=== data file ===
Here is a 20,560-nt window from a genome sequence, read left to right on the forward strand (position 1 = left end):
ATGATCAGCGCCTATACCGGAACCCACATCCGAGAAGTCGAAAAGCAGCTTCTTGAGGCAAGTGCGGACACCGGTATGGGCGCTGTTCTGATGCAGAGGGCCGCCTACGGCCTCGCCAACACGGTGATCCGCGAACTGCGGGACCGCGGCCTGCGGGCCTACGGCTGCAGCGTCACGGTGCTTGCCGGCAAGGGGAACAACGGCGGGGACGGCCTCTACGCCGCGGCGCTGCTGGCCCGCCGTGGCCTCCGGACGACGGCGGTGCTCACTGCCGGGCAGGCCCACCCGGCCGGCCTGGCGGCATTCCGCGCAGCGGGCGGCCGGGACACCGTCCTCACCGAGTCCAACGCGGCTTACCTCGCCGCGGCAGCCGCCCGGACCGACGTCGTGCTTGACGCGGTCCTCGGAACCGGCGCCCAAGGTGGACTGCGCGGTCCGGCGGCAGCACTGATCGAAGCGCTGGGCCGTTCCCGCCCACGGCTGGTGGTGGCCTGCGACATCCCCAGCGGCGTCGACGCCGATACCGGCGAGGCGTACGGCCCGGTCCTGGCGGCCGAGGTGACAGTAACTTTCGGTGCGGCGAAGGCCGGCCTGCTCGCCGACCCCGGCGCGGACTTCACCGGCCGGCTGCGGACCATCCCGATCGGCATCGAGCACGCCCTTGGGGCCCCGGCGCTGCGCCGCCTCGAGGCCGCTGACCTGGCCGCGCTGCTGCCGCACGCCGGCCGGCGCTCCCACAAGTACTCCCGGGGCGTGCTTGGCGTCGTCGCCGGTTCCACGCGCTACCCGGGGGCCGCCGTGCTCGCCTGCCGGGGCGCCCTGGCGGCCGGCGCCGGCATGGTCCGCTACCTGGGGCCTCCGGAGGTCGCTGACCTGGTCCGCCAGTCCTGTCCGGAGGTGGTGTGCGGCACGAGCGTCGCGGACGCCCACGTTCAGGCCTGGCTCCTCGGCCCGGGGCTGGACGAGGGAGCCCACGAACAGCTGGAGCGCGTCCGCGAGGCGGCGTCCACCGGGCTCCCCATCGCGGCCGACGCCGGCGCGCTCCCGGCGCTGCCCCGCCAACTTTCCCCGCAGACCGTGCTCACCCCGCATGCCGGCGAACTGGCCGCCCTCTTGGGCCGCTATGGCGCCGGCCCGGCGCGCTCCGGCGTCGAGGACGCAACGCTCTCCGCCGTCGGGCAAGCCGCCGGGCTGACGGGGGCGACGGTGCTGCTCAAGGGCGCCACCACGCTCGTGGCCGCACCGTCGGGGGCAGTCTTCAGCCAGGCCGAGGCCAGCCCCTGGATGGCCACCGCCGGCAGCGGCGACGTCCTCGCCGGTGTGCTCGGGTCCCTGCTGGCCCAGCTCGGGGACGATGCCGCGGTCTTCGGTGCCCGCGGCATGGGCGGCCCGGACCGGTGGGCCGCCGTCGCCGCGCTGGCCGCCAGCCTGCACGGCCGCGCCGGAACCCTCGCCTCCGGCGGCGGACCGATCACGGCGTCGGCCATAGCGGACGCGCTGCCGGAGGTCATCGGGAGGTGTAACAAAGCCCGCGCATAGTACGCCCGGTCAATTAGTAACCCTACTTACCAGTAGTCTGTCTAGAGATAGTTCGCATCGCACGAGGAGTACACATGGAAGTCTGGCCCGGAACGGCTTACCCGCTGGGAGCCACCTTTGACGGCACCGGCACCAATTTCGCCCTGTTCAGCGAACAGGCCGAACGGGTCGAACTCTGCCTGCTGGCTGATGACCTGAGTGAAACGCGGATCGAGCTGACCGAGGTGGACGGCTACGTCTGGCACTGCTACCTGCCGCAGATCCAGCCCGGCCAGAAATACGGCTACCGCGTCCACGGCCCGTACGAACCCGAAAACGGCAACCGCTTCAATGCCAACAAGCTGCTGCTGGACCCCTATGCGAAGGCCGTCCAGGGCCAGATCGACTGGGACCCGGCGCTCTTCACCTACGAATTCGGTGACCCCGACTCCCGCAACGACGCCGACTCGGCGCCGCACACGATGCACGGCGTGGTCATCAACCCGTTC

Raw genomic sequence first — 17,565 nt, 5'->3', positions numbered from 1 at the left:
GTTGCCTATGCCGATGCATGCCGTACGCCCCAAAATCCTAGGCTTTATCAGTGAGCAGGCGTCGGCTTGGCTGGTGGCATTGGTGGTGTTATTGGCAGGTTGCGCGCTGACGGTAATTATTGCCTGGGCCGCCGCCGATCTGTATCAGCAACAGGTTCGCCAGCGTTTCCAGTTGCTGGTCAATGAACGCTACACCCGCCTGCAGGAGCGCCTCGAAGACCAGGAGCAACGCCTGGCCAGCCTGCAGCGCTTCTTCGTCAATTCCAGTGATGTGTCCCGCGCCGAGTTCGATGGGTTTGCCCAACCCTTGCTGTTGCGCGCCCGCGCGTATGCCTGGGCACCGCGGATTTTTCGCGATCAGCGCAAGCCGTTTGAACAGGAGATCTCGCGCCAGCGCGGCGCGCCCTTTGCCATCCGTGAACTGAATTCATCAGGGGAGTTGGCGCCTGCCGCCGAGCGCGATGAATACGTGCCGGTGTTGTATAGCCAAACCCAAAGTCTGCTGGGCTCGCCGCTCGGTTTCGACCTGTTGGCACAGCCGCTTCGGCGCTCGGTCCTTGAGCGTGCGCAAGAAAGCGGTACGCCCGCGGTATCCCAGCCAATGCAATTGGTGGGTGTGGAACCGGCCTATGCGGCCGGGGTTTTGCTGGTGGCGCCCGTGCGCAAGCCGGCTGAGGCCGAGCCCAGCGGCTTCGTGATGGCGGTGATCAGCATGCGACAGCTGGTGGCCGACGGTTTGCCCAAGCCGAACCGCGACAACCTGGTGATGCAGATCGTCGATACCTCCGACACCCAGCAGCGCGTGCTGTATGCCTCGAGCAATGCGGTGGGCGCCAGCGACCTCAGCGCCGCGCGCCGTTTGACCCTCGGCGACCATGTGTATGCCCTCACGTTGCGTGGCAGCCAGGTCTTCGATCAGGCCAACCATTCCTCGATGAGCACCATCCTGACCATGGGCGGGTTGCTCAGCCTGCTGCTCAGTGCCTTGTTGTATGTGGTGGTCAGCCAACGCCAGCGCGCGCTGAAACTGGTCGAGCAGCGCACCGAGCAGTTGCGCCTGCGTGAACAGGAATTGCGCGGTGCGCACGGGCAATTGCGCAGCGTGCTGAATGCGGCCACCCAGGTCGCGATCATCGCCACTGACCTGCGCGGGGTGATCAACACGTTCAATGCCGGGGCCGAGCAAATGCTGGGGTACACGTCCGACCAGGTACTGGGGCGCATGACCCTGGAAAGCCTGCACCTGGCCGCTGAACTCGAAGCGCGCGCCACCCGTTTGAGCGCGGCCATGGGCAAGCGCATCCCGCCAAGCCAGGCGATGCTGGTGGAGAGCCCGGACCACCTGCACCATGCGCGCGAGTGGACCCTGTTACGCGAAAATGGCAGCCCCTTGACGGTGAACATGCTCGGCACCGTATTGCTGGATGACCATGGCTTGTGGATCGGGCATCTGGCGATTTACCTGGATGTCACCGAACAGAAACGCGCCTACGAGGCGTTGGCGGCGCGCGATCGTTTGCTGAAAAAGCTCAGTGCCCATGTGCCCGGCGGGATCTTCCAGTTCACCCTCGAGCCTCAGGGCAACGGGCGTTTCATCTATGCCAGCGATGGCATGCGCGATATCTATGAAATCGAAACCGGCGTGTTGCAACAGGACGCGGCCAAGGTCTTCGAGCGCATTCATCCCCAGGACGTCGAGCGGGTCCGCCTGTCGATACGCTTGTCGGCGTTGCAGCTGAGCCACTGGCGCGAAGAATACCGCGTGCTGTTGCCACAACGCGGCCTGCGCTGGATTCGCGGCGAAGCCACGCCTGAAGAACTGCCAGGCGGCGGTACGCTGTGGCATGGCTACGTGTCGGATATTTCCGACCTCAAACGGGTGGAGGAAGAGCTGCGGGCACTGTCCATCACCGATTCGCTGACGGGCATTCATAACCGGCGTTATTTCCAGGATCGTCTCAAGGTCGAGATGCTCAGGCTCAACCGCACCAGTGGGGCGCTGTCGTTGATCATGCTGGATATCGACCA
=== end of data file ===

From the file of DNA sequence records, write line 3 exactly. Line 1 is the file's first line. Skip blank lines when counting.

Raw genomic sequence first — 17,565 nt, 5'->3', positions numbered from 1 at the left: